Page 54: A storm is brewing in the real estate industry as subcontractor payment systems are introduced to challenge employee entitlements, and union control.

Page 55: Listed property groups delivered returns largely in line with expectations over the latest reporting season, but that has not stopped analysts from downgrading a number of stocks - particularly those perceived as defensive investments.

 

THE AUSTRALIAN:

Page 1: Anger towards the Labor Party is so widespread that in Queensland -- where the Gillard government suffered its biggest losses on August 21 -- the Bligh government is now facing a voter backlash of NSW proportions.

Julia Gillard's promise to deliver the ambitious National Broadband Network to regional areas before major cities will cost taxpayers billions of dollars and undermine the project's business case, the opposition has warned.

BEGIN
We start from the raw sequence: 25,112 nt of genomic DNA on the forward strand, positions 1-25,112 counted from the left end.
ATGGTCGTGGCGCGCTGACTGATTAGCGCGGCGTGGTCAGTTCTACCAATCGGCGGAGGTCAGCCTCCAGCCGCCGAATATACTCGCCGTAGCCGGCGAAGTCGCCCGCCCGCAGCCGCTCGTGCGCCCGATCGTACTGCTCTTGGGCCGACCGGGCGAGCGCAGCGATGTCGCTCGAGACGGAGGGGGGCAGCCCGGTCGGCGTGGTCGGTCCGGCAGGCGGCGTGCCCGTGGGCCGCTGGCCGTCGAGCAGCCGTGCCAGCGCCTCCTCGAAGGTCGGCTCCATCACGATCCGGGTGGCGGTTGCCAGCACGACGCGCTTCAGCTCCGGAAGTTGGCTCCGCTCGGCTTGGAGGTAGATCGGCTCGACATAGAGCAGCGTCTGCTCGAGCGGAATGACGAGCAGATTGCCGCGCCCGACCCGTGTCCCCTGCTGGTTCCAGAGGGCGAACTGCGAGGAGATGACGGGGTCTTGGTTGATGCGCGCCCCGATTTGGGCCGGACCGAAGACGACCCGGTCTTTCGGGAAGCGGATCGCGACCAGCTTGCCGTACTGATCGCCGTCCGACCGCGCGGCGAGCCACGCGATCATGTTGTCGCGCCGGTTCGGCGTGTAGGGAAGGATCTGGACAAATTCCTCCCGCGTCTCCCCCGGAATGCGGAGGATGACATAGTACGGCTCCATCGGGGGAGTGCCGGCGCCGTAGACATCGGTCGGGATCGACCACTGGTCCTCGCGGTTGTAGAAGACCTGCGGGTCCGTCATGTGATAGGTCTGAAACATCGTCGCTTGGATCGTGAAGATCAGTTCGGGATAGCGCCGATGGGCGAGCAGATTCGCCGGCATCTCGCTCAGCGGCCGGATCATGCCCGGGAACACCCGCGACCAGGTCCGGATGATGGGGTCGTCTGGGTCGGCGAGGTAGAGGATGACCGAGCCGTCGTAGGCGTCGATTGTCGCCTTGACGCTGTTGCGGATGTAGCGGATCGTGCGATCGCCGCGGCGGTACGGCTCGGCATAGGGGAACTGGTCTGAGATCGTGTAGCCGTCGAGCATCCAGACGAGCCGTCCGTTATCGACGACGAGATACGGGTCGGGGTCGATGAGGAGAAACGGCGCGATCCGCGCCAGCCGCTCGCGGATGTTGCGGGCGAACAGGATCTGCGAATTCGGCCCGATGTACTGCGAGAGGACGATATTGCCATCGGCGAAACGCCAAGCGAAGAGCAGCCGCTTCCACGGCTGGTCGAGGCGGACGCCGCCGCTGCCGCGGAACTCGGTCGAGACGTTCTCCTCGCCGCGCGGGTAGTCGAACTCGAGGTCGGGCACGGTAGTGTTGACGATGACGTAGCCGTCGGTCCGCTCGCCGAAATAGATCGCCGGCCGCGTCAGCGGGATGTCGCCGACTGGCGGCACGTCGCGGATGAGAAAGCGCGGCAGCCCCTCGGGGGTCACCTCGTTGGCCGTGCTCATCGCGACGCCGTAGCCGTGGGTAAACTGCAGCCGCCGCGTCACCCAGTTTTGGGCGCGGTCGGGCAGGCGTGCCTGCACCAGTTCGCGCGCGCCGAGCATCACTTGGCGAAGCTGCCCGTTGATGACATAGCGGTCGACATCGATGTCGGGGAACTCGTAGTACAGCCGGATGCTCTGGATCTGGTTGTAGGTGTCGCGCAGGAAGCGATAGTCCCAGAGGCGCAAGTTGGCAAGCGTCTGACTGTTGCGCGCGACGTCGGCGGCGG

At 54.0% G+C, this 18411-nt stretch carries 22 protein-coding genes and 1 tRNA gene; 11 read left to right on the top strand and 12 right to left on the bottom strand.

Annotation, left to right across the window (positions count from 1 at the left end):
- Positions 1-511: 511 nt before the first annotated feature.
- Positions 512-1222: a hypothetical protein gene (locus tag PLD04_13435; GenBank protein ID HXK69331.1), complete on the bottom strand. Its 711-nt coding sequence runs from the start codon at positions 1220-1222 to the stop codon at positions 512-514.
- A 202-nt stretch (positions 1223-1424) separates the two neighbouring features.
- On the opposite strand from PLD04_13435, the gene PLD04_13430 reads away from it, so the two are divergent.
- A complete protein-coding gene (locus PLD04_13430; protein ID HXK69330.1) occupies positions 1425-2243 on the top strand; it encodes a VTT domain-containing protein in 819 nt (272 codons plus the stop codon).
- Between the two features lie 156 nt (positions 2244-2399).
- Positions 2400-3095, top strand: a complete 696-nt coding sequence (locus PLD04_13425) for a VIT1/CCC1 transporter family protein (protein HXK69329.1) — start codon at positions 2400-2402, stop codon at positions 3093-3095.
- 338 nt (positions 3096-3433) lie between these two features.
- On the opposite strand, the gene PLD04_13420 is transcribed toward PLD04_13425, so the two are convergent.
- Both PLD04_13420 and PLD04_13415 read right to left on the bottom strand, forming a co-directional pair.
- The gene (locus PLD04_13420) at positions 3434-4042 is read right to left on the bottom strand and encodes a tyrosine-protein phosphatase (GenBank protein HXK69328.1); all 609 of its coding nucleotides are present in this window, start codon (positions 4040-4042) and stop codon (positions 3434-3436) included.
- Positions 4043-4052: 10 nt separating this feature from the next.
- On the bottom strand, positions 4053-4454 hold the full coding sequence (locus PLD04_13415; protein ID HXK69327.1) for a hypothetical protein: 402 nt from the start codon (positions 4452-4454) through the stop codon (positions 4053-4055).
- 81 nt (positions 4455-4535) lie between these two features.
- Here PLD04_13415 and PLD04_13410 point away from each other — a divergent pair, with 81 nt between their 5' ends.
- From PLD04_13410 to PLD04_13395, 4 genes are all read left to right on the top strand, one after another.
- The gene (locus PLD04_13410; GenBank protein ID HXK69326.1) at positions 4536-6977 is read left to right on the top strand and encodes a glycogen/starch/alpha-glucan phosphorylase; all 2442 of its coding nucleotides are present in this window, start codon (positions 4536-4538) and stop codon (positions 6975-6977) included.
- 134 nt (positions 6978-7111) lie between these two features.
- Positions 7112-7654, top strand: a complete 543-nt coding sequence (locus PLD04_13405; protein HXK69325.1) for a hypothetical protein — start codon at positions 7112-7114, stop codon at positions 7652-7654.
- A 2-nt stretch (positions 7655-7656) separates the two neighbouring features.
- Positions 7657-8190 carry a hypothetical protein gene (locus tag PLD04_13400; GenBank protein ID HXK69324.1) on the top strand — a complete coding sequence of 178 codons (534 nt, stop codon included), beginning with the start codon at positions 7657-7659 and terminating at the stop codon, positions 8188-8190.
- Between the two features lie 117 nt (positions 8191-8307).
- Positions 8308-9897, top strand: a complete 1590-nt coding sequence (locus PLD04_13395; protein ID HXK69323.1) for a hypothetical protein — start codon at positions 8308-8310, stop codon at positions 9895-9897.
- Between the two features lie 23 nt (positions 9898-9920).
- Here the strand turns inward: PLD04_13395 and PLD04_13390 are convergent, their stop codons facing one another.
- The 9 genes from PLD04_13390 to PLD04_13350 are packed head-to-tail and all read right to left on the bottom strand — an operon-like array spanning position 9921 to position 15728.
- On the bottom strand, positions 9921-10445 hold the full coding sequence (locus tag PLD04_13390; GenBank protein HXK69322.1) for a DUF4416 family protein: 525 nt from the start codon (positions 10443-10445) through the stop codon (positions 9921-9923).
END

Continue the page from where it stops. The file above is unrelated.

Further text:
Labor's alliance with the two rural independents has hit its first hurdle, with Rob Oakeshott demanding the mining tax be included in the government's proposed tax summit, despite Wayne Swan's refusal to allow the original super-profits tax to be discussed.

Page 2: The Church of Scientology is among religious and charitable organisations that would come under greater scrutiny after a Senate committee recommended that not-for-profit organisations open their books to prove they provide a benefit to the community.

Page 3: A mother who was allegedly flashed by AFL badboy Brendan Fevola at a community barbecue is expected to give her version of events to police today.

Page 4: The Henry tax review's business panel member says the Gillard government must use its promised tax summit to build the case for comprehensive tax reform.

Page 5: Andrew Robb stood accused last night of flirting with a deputy leadership challenge as a stalking horse to seize Treasury spokesman Joe Hockey's job, as former leader Malcolm Turnbull was expected to return to the front bench in the communications portfolio.